When in Rome 

As I write this, I am sitting at a cafe in Rome, sipping a Campari and soda. Which cafe, I couldn't say, and it doesn't matter. They're everywhere -- cramped but cozy, not doting but not dismissive, a mix of regulars and randoms. The one thing they all share is character(s).

To say I'll be able to replicate this environment at home would be unrealistic, but to deny Atlanta has its share of character(s) would also be a lie. And while I may not be able to feel quite like Gregory Peck to an anonymous Audrey Hepburn at home, I can find myself equally nestled, if not in a corner cafe, then at the corner bar -- in this case at Fritti. Along with neighboring big brother Sotto Sotto, Fritti has just introduced an Italian cocktail menu featuring such still-fresh flavors of antiquity as Campari, Galliano and Limoncello for those who appreciate their cocktails and Sweetarts equally.

Sure, this garage rehab at the corner of North Highland Avenue and Elizabeth Street offers delicious wood-oven Neapolitan pizza, and an espresso is as easily and refreshingly drawn as a steaming bath. But what it is that will remind me most of my week in Rome is sass and a glass. Adorable Fritti bartender Ashley takes care of the sass from the (ir)regulars, and in my glass I get Campari. I see red but feel chill.

To many, Campari -- Italy's aperitivo of choice, a compatriot of aperitifs Pernod, Pimm's No. 1, etc. -- may seem puckering and astringent. The incandescent scarlet beverage -- bitters steeped with various herbal and fruit extracts -- certainly leaves an impression the first time it hits the tongue, and I don't just mean coloring it like a Popsicle. To complicate matters, when not served with soda or soda with an additional dash of sweet vermouth (the latter called an "Americano"), Campari is most often mixed with equal parts gin and sweet vermouth as a "Negroni."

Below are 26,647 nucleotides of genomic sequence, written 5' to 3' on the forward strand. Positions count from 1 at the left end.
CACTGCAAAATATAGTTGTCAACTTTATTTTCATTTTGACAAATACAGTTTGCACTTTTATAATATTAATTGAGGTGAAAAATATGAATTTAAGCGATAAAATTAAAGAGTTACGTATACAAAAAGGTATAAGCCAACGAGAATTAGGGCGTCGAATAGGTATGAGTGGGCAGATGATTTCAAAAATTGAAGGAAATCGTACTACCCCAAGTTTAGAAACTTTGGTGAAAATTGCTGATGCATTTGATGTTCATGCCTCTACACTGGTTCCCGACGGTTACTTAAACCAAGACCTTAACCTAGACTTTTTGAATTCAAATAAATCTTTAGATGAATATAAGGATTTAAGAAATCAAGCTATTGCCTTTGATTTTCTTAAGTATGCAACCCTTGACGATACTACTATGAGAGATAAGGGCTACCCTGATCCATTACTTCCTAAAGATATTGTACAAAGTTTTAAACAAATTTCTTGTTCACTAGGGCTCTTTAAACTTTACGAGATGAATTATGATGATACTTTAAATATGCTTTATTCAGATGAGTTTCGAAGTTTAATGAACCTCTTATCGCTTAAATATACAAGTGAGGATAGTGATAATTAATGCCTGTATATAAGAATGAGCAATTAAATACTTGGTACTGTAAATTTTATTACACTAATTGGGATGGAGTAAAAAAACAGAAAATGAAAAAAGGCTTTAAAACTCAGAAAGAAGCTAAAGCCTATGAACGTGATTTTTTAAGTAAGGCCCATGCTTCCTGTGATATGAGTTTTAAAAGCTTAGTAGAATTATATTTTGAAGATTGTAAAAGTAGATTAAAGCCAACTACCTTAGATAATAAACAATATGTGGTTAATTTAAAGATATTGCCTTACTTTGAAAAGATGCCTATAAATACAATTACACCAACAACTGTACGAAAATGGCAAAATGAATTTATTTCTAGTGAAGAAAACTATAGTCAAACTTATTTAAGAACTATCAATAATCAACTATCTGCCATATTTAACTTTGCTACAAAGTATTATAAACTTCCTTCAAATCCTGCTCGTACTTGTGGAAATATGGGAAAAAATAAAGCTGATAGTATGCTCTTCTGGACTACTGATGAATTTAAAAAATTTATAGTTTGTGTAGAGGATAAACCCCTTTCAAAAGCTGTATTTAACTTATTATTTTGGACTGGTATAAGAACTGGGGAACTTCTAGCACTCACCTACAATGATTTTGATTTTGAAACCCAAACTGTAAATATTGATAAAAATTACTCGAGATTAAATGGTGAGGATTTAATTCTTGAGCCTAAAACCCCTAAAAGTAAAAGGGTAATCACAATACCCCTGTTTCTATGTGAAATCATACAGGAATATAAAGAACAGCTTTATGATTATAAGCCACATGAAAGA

Fritti's strength as a neighborhood restaurant and bar is that it elegantly breeds complexity from simplicity. For those who love the prickly pairing of tart and tangy, an excellent mate to your Campari would be Fritti's gorgonzola, balsamic and pineapple pizza. Or for something more rustico, try a cocktail (hell, try anything) with the rice flour battered funghi fritti scented with truffle oil and rosemary. Talk about harmony! Salute!
Fritti, 309 N. Highland Ave. 404-880-9559. www.frittirestaurant.com.



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